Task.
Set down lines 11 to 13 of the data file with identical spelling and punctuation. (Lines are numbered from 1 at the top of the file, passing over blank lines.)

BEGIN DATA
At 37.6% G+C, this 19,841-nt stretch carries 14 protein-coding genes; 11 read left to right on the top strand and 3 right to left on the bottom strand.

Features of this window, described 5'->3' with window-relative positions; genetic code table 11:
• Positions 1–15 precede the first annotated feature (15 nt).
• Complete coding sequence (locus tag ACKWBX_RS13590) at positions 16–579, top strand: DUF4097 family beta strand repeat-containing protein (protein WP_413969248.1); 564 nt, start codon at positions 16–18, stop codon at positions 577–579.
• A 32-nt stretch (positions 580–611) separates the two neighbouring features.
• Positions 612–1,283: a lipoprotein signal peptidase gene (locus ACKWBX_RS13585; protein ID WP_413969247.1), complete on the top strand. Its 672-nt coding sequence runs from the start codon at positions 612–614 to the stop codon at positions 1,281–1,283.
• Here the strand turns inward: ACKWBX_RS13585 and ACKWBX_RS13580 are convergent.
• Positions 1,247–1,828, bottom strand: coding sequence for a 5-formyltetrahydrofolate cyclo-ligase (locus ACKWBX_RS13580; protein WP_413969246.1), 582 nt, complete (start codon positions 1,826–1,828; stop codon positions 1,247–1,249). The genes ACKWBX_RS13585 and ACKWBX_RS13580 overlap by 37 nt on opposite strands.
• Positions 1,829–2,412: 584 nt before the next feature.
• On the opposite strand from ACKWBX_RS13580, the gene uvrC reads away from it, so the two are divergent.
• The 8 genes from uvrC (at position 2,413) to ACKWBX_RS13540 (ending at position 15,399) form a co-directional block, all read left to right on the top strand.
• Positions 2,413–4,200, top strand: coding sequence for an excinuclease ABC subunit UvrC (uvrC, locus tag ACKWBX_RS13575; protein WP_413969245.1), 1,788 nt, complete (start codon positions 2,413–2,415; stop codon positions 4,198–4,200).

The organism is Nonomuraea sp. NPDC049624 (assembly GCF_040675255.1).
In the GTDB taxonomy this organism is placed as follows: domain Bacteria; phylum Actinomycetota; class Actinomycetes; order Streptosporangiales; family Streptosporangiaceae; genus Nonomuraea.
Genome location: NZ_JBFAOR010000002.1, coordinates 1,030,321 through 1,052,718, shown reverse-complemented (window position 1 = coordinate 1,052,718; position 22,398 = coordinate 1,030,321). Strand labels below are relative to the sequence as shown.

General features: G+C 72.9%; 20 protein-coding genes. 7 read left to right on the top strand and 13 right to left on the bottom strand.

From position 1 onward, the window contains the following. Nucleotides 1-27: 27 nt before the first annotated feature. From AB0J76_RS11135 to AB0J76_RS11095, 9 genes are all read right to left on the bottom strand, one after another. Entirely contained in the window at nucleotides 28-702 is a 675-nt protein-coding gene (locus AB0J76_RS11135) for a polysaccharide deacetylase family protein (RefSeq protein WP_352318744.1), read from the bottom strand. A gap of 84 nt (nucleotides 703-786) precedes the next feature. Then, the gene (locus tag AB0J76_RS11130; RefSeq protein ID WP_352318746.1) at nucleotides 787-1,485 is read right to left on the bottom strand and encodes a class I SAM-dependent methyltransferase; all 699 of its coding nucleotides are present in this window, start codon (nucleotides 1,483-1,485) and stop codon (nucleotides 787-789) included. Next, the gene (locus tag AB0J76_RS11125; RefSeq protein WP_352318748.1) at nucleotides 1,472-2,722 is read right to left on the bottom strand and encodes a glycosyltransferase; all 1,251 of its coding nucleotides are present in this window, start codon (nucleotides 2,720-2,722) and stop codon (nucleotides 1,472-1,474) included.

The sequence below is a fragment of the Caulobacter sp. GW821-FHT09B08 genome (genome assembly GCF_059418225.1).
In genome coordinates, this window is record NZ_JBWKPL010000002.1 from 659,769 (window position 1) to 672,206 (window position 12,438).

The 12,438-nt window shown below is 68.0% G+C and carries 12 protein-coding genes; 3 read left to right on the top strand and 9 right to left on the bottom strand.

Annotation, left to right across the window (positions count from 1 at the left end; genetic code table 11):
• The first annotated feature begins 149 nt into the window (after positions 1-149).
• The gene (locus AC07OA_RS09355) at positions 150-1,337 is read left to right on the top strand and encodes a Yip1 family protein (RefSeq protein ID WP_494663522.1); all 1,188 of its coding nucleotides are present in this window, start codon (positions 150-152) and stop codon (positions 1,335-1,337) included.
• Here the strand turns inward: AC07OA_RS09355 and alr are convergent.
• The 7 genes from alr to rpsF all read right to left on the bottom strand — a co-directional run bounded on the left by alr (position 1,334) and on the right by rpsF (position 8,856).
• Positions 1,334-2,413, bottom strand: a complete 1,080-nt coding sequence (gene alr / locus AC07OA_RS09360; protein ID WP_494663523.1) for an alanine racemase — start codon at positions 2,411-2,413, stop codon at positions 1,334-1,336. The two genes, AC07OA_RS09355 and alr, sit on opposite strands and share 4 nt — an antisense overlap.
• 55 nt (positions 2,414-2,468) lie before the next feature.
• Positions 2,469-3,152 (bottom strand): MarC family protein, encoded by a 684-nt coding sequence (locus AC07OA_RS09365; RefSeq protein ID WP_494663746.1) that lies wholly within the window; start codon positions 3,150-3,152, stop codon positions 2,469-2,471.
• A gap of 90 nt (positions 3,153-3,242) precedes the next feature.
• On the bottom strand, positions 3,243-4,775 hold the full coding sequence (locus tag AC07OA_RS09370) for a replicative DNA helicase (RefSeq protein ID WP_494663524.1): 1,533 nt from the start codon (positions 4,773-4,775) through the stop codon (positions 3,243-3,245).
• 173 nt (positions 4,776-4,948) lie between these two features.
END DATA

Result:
• The 8 genes from uvrC (at position 2,413) to ACKWBX_RS13540 (ending at position 15,399) form a co-directional block, all read left to right on the top strand.
• Positions 2,413–4,200, top strand: coding sequence for an excinuclease ABC subunit UvrC (uvrC, locus tag ACKWBX_RS13575; protein WP_413969245.1), 1,788 nt, complete (start codon positions 2,413–2,415; stop codon positions 4,198–4,200).

The organism is Nonomuraea sp. NPDC049624 (assembly GCF_040675255.1).